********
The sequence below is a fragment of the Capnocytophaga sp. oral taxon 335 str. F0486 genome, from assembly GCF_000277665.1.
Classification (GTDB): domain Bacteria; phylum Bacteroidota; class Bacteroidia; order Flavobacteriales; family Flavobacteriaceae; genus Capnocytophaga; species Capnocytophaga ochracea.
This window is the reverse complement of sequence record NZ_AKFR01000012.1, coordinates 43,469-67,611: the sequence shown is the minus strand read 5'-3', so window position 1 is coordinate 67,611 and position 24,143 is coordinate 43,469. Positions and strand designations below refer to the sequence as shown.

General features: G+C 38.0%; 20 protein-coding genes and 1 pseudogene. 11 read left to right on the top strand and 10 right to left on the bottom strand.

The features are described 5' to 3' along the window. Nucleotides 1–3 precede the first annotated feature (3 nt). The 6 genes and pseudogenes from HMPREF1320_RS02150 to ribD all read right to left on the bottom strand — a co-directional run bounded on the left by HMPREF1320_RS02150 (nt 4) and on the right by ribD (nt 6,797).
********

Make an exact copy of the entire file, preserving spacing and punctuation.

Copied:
The sequence below is a fragment of the Capnocytophaga sp. oral taxon 335 str. F0486 genome, from assembly GCF_000277665.1.
Classification (GTDB): domain Bacteria; phylum Bacteroidota; class Bacteroidia; order Flavobacteriales; family Flavobacteriaceae; genus Capnocytophaga; species Capnocytophaga ochracea.
This window is the reverse complement of sequence record NZ_AKFR01000012.1, coordinates 43,469-67,611: the sequence shown is the minus strand read 5'-3', so window position 1 is coordinate 67,611 and position 24,143 is coordinate 43,469. Positions and strand designations below refer to the sequence as shown.

General features: G+C 38.0%; 20 protein-coding genes and 1 pseudogene. 11 read left to right on the top strand and 10 right to left on the bottom strand.

The features are described 5' to 3' along the window. Nucleotides 1–3 precede the first annotated feature (3 nt). The 6 genes and pseudogenes from HMPREF1320_RS02150 to ribD all read right to left on the bottom strand — a co-directional run bounded on the left by HMPREF1320_RS02150 (nt 4) and on the right by ribD (nt 6,797).